Here’s what savers need to know about interest

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If you are looking to save money, then you want to take advantage of interest to build your wealth.

The term interest refers to the money you earn by keeping it on deposit with a bank through a savings account, certificate of deposit or money market account. Even some checking accounts will offer you interest. Banks give you this perk as an incentive to keep your money with them. Then, they can use your deposit to fund loans. If you’re a borrower, interest is also what you pay to the lender.

If you’re unfamiliar with interest or how it works, this guide will help you better understand it and show you how you can use it to your advantage to save more money.

How does interest work?

When you borrow money, you pay the bank a fee called interest. Then, when you make payments to pay down the loan, some of that money will go to the principal (your loan balance), and some of the money will go to the bank in the form of interest. It is how banks make money when they lend.

However, when you save money at a bank, you can earn interest on your money for doing nothing. If you open a savings account, many banks will pay you interest just for keeping your money with them. The longer you keep your money on deposit, the more money you can gain.

Interest on savings accounts is variable, meaning it can change at any time. Currently, we’re in a low-rate environment. The best high-yield savings accounts pay around 0.70 percent APY.

How do I earn interest?

To earn interest, you will want to open a savings account, certificate of deposit, money market account or a high-yield checking account.

The interest rates range based on product and bank. Some banks offer higher interest rates if you deposit more money with them. Other financial institutions offer the same interest rate regardless of your balance.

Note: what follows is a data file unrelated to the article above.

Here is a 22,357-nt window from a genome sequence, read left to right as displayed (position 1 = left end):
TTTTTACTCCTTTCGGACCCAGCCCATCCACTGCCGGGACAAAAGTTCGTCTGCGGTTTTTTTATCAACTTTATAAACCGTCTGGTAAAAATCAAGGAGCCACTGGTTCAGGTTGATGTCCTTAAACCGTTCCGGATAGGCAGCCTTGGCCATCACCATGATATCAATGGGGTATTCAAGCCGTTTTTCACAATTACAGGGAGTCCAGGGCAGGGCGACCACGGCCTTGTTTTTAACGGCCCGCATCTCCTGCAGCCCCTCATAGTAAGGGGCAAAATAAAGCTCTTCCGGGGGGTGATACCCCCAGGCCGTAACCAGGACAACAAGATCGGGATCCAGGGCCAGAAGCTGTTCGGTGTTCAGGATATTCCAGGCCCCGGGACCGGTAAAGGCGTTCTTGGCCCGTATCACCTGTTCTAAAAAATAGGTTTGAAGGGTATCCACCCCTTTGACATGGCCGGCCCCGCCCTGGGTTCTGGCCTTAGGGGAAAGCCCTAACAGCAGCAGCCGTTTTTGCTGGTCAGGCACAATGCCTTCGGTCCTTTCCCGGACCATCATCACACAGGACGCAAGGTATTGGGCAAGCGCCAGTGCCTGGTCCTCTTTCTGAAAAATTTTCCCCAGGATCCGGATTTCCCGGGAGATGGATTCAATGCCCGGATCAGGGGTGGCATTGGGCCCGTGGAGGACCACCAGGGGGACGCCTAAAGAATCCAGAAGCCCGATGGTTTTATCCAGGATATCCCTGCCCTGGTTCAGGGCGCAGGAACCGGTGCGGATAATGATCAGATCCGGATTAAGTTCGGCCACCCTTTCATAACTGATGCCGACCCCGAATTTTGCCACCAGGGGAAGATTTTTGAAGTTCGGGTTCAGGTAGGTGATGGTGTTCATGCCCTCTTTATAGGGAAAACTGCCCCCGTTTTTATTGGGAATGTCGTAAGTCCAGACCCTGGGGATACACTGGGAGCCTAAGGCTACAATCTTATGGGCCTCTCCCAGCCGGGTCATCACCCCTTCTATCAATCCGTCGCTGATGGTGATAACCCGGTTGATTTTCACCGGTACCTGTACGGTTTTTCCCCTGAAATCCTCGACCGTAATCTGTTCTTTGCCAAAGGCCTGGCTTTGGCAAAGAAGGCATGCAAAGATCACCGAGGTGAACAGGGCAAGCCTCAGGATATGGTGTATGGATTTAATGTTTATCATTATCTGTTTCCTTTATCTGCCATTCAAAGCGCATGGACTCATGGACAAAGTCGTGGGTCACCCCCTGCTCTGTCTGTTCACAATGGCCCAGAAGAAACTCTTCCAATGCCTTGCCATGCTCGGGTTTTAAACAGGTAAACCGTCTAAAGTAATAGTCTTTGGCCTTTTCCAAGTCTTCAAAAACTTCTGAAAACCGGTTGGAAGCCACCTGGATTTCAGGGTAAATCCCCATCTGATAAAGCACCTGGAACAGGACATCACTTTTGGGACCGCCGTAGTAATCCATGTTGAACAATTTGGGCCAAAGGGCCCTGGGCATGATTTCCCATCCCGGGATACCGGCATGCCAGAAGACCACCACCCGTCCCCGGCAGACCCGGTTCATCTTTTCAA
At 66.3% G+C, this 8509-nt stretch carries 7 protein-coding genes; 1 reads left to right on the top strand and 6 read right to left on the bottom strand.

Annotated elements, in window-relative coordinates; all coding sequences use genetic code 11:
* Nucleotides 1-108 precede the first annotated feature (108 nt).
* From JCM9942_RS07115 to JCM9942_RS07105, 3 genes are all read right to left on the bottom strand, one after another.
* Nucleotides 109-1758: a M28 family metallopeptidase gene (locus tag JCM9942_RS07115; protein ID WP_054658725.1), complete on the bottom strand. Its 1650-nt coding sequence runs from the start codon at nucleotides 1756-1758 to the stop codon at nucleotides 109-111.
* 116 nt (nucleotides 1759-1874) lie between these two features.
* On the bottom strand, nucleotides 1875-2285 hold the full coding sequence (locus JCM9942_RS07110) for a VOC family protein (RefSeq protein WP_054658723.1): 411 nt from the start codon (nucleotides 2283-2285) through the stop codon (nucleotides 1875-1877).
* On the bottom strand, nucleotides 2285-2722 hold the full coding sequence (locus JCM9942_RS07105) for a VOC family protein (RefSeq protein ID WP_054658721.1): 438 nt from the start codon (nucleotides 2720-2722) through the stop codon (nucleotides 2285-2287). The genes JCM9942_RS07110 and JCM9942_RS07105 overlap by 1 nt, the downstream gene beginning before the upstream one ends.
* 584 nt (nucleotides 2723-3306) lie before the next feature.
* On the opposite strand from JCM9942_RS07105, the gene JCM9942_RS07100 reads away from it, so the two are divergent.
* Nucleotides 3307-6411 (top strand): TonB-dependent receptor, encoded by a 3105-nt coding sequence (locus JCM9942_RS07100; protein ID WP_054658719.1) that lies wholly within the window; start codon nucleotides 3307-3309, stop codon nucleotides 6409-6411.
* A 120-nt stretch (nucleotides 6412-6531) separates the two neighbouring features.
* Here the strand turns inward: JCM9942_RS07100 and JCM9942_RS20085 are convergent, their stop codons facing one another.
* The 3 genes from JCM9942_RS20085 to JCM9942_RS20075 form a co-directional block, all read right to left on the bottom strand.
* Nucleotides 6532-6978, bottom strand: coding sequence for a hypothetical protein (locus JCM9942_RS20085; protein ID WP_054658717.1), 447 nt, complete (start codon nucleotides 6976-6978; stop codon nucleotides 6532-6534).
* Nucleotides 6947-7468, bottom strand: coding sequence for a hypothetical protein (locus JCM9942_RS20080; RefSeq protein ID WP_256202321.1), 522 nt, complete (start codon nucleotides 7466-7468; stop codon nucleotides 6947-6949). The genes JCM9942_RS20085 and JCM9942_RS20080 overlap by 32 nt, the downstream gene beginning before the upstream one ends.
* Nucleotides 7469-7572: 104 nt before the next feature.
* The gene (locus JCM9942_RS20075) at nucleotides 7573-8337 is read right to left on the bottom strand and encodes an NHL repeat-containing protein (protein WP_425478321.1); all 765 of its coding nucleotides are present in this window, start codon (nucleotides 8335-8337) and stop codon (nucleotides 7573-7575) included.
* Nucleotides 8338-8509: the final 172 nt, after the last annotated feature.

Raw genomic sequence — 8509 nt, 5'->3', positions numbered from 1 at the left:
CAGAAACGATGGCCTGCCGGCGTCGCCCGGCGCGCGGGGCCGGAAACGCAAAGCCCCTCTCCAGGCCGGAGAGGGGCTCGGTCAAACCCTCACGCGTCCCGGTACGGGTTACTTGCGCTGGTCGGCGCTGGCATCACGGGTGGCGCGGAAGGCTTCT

Regardless, you will automatically earn interest and the bank will periodically payout the interest owed to you in your savings.

What’s the difference between simple interest and compound interest?

Simple interest works by tying what you earn in interest with the original balance in your savings account. For example, if you originally deposited $5,000 with a simple interest rate of 0.70 percent, you will earn $35 in interest in a year ($5,000 x 0.007).

Compound interest works a bit differently — it’s interest that you earn on interest. Using the example above, if you deposit $5,000 into a savings account earning 0.70 percent annually, you will receive $35 in interest in that first year. However, in year two, you would earn interest on $5,035, or $35.25 in interest payouts. Interest can also compound daily or monthly in addition to yearly.

It shows your money grows quicker with compound interest. It is why it’s vital to ask banks if they offer savings accounts with compound interest. Doing so will help you maximize your savings.

What’s the difference between interest and APY?

While annual percentage yield (APY) is related to interest, APY is more nuanced: Unlike interest rates, APY shows you what you will earn on your savings in one year, factoring in how often interest is compounded in the account. The frequency varies. Some banks calculate interest daily and pay on it monthly, for instance. In these cases, you will earn money every day you keep the savings account opened. But a bank may only compound interest annually. Read the bank’s fine print before opening an account to know if the product is right for you.

Since banks compound interest at different intervals, the APY is the best number for you to use when comparing rates.

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Written by
Sean Jackson
Contributing writer
Sean Jackson is a contributing writer at Bankrate. Sean writes about budgeting, saving money and more.